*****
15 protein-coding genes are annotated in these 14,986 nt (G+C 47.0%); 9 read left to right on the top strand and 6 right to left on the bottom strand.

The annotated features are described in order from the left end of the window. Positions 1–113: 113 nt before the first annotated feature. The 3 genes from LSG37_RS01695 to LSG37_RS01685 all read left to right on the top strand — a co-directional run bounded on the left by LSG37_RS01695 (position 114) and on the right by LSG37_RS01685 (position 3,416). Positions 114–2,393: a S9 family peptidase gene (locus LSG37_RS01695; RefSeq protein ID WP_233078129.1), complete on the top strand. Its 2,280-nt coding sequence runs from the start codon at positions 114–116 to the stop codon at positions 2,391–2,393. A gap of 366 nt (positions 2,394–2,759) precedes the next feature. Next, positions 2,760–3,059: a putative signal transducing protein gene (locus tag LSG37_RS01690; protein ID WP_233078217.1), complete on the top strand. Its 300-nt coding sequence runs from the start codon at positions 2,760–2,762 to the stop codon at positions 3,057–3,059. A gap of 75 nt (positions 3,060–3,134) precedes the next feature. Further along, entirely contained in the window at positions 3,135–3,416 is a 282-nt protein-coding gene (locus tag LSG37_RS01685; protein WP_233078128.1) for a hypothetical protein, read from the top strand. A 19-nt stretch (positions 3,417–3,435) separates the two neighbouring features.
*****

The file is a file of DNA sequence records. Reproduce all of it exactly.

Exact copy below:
15 protein-coding genes are annotated in these 14,986 nt (G+C 47.0%); 9 read left to right on the top strand and 6 right to left on the bottom strand.

The annotated features are described in order from the left end of the window. Positions 1–113: 113 nt before the first annotated feature. The 3 genes from LSG37_RS01695 to LSG37_RS01685 all read left to right on the top strand — a co-directional run bounded on the left by LSG37_RS01695 (position 114) and on the right by LSG37_RS01685 (position 3,416). Positions 114–2,393: a S9 family peptidase gene (locus LSG37_RS01695; RefSeq protein ID WP_233078129.1), complete on the top strand. Its 2,280-nt coding sequence runs from the start codon at positions 114–116 to the stop codon at positions 2,391–2,393. A gap of 366 nt (positions 2,394–2,759) precedes the next feature. Next, positions 2,760–3,059: a putative signal transducing protein gene (locus tag LSG37_RS01690; protein ID WP_233078217.1), complete on the top strand. Its 300-nt coding sequence runs from the start codon at positions 2,760–2,762 to the stop codon at positions 3,057–3,059. A gap of 75 nt (positions 3,060–3,134) precedes the next feature. Further along, entirely contained in the window at positions 3,135–3,416 is a 282-nt protein-coding gene (locus tag LSG37_RS01685; protein WP_233078128.1) for a hypothetical protein, read from the top strand. A 19-nt stretch (positions 3,417–3,435) separates the two neighbouring features.